A Nigerian priest has called for the beatification of more than 40 Christians who were killed in an attack on St Francis Xavier’s Church in south-west Nigeria.
Father Emmanuel Faweh, the rector of the St Albert Institute, Kafanchan Diocese, told Catholic charity Aid to the Church in Need (ACN) that the 41 who lost their lives during a Pentecost Sunday Mass are martyrs and that the first step on their path to sainthood should be set in motion.
He said: “For me, as a priest in the holy Roman Catholic Church, it would not be a bad idea if the Church decides to open a cause for the beatification of those who lost their lives in that attack, because they died professing their faith.
“They died while worshipping God in his own house, so if the Church were to open a process for their beatification, that would go a long way to strengthen the faith of those who are practising their faith in war-torn areas, or in areas like northern Nigeria, where most of those who go by the name of Christians are persecuted.”
More than 70 others were wounded – many with life-changing injuries – in the attack on 5th June 2022.
The massacre in Owo, Ondo State, marked the first time that a Christian church was attacked that far south in Nigeria, with most attacks occurring in the north-east, or Middle Belt.
Father Faweh said that if the terrorists who carried out the attack wanted to frighten Christians or weaken their Faith, then they failed.
He said: “Some of the victims still carry their scars and they call them their mark of honour, a reminder that their faith will supersede any kind of attack by those who want to stop the spread of the faith in Nigeria.”
The priest described the remarkable witness given at the reopening of St Francis Xavier’s parish this Easter by one of those caught up in last year’s attack.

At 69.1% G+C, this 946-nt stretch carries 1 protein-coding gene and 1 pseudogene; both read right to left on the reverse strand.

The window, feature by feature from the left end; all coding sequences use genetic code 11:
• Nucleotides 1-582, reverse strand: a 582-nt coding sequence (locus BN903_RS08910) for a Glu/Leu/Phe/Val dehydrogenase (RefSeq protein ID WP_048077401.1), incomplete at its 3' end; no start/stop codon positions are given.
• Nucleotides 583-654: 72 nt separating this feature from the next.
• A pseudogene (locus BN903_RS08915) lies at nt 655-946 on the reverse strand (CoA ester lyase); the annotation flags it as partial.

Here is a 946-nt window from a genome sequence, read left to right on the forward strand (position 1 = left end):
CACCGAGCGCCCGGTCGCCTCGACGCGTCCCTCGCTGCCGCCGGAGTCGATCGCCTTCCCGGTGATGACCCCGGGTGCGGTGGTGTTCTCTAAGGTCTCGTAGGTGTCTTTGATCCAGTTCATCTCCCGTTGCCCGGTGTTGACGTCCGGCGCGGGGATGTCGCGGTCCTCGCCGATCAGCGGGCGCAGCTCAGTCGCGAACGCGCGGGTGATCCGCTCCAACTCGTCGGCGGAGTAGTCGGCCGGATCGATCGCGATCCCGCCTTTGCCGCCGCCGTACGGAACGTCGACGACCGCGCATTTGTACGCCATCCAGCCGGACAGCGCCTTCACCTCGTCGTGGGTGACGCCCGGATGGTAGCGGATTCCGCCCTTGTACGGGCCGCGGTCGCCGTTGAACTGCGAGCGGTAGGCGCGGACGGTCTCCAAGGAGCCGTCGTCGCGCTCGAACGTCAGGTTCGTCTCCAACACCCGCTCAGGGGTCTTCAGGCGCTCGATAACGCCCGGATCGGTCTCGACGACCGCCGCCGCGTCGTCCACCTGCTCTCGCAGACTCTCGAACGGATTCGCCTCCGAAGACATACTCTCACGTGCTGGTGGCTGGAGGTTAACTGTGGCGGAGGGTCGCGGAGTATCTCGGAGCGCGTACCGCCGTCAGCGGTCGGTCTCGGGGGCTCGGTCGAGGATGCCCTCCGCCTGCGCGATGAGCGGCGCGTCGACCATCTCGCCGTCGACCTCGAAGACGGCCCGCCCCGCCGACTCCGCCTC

“While the celebration was going on, one of the survivors, a nurse who lost both her legs and an eye, was filled with joy and gratitude, and said ‘I have come with my scars as a badge of honour, and there is nothing on the face of the Earth that will make my faith wane’.”
Father Faweh added: “We remember this terror attack with mixed feelings.
“There is a feeling of gratitude that, despite everything that happens, people still profess their faith, but there is also pain, pain that the government, whose sole responsibility is the protection of life and property, has failed to prosecute the criminals who unleashed this attack on very innocent people one year ago.”
According to the rector of the St Albert Institute, the Christian community is hopeful that the administration of the new president Bola Tinubu, who was sworn in on Monday (29th May), will successfully tackle the problem of extremist violence.
He said: “It is our prayer and hope that the current government will be able to consolidate the fight against terrorism that was started by previous governments.
“May this government have the will to name those who sponsor these terrorists, and prosecute them, to discourage those who make money out of these crises and the terrorist attacks that have been going on in this country.”
Father Faweh told ACN: “We will remain hopeful, focused, and nothing is going to deter us from worshipping our God in truth and in spirit.”